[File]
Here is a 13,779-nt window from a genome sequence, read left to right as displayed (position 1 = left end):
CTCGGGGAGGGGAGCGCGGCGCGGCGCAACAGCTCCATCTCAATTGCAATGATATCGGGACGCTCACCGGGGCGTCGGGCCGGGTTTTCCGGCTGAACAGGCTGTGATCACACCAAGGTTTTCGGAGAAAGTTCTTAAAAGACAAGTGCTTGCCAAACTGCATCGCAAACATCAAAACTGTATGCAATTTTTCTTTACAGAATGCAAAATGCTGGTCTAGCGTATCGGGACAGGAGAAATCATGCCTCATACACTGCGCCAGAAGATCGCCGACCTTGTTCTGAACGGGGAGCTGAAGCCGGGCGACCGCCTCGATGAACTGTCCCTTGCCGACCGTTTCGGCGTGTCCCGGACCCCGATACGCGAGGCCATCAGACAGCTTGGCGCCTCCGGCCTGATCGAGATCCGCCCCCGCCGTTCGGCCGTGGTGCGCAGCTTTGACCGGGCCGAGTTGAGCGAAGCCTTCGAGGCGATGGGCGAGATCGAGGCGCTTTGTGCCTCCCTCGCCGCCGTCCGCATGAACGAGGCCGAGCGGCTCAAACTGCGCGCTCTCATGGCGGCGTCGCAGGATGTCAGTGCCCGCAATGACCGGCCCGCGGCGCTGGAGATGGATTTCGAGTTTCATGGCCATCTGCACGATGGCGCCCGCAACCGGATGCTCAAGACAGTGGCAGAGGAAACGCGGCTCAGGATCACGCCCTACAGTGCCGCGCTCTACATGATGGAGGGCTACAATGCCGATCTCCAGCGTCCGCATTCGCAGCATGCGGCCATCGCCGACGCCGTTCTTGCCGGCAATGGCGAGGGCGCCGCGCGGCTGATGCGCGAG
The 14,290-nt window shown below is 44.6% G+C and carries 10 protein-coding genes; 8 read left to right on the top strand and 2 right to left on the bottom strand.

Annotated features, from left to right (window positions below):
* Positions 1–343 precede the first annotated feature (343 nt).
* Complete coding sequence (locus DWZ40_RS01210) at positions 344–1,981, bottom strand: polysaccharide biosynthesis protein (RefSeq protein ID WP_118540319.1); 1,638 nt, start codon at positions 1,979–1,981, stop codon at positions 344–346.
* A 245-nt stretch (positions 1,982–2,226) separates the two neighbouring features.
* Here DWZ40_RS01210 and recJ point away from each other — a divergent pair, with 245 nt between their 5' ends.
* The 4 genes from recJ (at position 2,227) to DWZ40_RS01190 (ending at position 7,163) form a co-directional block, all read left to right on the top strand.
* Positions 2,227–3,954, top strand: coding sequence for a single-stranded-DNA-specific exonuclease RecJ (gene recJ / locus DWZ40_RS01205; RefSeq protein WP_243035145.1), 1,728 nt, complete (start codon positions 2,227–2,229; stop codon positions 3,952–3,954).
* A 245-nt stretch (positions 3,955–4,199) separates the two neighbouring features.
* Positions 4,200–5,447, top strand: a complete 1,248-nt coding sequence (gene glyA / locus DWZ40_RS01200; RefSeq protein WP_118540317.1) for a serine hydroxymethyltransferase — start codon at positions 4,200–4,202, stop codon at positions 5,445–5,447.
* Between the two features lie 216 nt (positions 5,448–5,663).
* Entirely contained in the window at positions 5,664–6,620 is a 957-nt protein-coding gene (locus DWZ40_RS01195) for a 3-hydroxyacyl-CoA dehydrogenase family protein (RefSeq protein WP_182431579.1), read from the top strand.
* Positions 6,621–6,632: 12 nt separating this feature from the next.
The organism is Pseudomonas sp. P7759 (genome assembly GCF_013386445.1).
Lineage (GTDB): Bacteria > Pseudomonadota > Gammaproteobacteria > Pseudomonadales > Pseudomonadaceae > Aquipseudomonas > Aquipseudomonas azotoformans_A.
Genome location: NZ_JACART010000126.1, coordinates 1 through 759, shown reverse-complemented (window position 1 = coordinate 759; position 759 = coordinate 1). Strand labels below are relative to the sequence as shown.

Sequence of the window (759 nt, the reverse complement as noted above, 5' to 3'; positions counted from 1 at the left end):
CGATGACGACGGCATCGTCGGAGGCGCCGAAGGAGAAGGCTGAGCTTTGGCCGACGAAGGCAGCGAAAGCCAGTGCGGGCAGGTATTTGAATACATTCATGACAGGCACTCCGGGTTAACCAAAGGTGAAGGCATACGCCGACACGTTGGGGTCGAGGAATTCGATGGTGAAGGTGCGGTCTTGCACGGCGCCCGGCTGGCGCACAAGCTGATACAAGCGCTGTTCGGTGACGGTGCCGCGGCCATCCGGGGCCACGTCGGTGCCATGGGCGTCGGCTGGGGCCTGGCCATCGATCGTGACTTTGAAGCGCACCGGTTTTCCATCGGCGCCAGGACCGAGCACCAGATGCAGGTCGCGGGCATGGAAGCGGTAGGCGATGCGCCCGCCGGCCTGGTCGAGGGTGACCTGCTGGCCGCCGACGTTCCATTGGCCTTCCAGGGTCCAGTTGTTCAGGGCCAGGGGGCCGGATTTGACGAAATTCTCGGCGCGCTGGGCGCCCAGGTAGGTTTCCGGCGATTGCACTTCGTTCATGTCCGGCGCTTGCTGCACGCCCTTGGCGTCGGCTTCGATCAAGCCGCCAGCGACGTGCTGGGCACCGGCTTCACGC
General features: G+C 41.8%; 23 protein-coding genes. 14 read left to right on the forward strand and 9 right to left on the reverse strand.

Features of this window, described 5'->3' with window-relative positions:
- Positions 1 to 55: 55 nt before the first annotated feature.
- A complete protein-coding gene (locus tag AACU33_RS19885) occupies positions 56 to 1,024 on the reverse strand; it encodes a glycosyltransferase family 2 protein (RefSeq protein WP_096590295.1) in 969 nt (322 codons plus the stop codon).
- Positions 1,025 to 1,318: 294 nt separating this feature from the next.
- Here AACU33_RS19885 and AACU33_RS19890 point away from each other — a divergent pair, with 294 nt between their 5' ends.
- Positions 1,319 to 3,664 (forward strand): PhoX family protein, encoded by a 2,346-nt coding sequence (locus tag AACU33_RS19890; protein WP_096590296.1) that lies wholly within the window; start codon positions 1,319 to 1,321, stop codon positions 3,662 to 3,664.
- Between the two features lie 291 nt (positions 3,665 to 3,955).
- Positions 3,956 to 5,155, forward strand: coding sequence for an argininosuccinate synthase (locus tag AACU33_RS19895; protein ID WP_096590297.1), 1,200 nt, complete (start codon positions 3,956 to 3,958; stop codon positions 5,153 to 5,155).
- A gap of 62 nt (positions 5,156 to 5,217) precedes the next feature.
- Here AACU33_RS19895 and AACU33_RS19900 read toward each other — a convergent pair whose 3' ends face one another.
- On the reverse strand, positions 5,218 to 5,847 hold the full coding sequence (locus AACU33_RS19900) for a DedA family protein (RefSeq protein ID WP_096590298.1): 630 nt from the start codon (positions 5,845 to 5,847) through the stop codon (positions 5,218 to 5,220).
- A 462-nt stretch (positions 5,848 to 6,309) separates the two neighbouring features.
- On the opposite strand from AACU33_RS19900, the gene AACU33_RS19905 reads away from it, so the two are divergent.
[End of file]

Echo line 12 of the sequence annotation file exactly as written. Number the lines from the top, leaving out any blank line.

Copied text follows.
* Positions 4,200–5,447, top strand: a complete 1,248-nt coding sequence (gene glyA / locus DWZ40_RS01200; RefSeq protein WP_118540317.1) for a serine hydroxymethyltransferase — start codon at positions 4,200–4,202, stop codon at positions 5,445–5,447.